Research

A “Perspective” article published in Journal of Chemical Physics by Jiang Ying’s Research Team

NOV . 03 2016
Peking University, Nov. 2, 2016: Recently, Jiang Ying’s research team, from the Center of Quantum Materials Science, Peking University, was invited to present a “perspective” paper entitled “Structure and dynamics of water at surfaces probed by scanning tunneling microscopy and spectroscopy” in the Journal of Chemical Physics, an internationally authoritative journal in the field of Physical Chemistry. This paper introduces the application of scanning tunneling microscopy (STM) in surface/interfacial water sciences over the last decade and gives an outlook for the directions and challenges of future research.
 
Surface/interfacial water is a ubiquitous part of everyday life and it is involved in multidisciplinary study. The spatial resolution of conventional techniques in surface/interfacial water study, e.g. spectroscopy, nuclear magnetic resonance (NMR), X-ray diffraction, neutron scattering, are limited to the order of a few hundred nanometers to a few micrometers, thus information on atomic scales cannot be obtained. Fortunately, scanning probe microscopy (SPM) has overcome these shortcomings and it has been applied to the single-level resolution of water at the beginning of this century to obtain many microscopic details neglected by traditional spectroscopy techniques and a lot of long debated scientific issues have been clarified.
 
In recent years, Jiang Ying’s research group has committed to the research and developmentof ultra-high resolution scanning probe microscopes and made a series of breakthroughs in surface/interfacial water research, including the first realization of the internal DOF imaging of water molecules and the direct identification of water hydrogen bonding network configuration,a direct observation of the coordinated quantum tunneling process of protons in the hydrogen-bonded network and the measurement of quantum chemical composition of hydrogen bonds at the single-bond level for the first time, revealing the nuclear quantum effect of water.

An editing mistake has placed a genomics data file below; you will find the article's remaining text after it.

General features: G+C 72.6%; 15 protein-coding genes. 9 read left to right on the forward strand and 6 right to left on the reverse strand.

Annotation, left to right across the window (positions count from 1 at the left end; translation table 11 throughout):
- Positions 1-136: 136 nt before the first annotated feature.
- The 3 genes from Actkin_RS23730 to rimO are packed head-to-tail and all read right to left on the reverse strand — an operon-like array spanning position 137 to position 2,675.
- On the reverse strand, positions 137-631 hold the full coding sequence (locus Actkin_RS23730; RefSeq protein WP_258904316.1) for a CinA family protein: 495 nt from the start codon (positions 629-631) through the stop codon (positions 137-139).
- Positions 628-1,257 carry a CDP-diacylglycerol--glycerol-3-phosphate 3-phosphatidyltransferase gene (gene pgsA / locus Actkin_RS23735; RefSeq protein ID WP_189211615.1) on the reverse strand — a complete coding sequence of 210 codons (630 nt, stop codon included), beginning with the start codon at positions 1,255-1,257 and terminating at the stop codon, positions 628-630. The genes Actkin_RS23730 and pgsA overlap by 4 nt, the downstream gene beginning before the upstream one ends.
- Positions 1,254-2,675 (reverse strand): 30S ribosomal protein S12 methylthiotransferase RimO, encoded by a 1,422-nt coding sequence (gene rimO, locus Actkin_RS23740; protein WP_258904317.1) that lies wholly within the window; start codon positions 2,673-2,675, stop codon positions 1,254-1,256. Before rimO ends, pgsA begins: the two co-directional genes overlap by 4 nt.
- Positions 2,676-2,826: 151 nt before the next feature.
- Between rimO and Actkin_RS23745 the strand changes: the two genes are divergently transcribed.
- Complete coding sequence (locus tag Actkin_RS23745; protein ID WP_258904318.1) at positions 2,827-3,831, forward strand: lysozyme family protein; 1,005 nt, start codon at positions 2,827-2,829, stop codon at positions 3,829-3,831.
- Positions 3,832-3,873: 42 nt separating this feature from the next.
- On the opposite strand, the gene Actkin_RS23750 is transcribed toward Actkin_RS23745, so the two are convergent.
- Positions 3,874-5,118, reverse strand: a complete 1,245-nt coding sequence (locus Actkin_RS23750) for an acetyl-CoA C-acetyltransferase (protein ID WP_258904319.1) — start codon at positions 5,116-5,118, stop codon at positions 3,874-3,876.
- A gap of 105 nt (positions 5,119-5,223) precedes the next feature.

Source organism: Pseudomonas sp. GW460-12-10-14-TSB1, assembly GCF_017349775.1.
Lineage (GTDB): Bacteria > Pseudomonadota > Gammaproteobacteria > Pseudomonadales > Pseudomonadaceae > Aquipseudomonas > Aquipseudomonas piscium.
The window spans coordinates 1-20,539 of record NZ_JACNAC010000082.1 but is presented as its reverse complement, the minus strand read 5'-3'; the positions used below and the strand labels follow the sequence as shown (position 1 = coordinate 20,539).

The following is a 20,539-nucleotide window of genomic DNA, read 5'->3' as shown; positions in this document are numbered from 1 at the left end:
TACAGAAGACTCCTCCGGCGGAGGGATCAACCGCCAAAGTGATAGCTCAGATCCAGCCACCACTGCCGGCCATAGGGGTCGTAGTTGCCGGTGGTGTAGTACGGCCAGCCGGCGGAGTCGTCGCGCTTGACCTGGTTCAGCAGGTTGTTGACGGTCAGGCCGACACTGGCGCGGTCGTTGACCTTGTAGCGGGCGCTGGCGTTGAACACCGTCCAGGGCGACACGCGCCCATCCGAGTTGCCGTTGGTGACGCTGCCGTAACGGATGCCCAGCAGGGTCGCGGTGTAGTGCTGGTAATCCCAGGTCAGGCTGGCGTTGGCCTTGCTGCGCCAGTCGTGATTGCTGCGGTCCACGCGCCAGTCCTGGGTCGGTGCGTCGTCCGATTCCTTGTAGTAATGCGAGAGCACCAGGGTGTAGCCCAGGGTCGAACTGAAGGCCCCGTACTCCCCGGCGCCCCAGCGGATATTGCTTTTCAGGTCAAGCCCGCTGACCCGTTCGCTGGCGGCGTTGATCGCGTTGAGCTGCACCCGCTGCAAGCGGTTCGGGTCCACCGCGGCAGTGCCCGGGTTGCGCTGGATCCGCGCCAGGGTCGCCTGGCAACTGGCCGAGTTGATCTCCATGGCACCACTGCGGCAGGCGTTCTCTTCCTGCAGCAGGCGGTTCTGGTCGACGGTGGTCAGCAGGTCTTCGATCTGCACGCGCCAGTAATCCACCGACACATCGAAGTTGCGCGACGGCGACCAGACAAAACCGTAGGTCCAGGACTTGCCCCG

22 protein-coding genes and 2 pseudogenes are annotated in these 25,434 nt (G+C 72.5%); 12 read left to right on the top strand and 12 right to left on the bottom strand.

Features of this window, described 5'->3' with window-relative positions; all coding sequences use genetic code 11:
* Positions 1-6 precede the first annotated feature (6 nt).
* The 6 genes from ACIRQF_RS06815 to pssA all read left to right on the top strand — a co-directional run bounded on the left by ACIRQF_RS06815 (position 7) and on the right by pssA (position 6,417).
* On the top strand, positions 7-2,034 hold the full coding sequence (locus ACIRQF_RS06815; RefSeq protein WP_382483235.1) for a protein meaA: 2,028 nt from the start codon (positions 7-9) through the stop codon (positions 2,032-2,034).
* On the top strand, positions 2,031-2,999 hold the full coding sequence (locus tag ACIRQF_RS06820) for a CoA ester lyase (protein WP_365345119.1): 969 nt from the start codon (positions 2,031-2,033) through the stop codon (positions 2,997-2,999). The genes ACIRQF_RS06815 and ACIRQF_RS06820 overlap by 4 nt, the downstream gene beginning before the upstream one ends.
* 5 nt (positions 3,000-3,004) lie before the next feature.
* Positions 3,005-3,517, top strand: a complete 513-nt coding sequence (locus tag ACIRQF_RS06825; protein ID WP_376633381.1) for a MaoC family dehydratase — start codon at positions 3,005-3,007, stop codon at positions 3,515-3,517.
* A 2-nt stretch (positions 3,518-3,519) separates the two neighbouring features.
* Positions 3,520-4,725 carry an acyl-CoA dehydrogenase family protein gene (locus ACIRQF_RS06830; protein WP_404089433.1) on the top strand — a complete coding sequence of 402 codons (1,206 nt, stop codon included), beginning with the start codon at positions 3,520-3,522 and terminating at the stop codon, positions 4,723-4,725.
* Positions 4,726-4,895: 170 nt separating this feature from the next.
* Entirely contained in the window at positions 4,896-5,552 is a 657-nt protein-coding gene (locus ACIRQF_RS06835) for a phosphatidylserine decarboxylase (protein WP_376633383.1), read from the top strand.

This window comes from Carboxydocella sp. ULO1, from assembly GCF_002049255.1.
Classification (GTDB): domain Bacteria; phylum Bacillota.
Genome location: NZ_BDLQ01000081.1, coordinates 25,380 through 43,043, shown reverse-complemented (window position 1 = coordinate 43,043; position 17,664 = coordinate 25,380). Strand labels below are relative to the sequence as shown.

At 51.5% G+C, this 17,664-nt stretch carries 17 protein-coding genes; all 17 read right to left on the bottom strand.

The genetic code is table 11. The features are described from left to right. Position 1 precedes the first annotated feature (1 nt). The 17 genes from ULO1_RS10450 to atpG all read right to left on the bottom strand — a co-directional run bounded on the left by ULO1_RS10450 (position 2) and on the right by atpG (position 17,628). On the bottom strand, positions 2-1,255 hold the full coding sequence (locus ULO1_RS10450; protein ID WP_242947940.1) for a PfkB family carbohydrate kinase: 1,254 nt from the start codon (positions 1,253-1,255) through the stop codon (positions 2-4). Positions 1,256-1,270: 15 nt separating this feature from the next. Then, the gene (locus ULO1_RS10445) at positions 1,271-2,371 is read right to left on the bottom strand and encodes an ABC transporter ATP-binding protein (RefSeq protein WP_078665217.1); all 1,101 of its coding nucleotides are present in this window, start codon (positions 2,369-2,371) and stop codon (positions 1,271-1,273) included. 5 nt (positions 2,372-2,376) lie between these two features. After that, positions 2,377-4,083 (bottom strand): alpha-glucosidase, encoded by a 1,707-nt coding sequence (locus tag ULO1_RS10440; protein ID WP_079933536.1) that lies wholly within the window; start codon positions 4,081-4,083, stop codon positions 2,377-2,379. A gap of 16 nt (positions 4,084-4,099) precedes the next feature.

This review summarizes the latest advances in the study of structure, dynamics and nuclear quantum effects of scanning tunneling microscopy in the water/solid interface from imaging, spectroscopy and manipulation and proposes the possibility of studying more complicated and real water systems, e.g. confined water, ice block, hydrate etc. In addition, the review also looks at several new scanning probe technologies that will help to break through the limitations of traditional scanningprobe technology in sample, environment detection, time resolution, interference etc., thus providing new approaches for surface/interfacial water study.
 
This work was funded by the National Natural Science Foundation, Ministry of Science and Technology, "Ten Thousand Talent Program" and the Collaborative Innovation Center of Quantum Materials Science. Postdoctoral Fellow Guo Jing is the first author of the article. Co-authors include academician of Chinese Academy of Sciences Wang Enge, Professors Li Xinzheng and Xu Limei, Peking University and Professor Lu Jingtao, Huazhong University of Science and Technology.
 
Written by: Liang Youle
Edited by: Xu Liangdi
Source: PKU News (Chinese)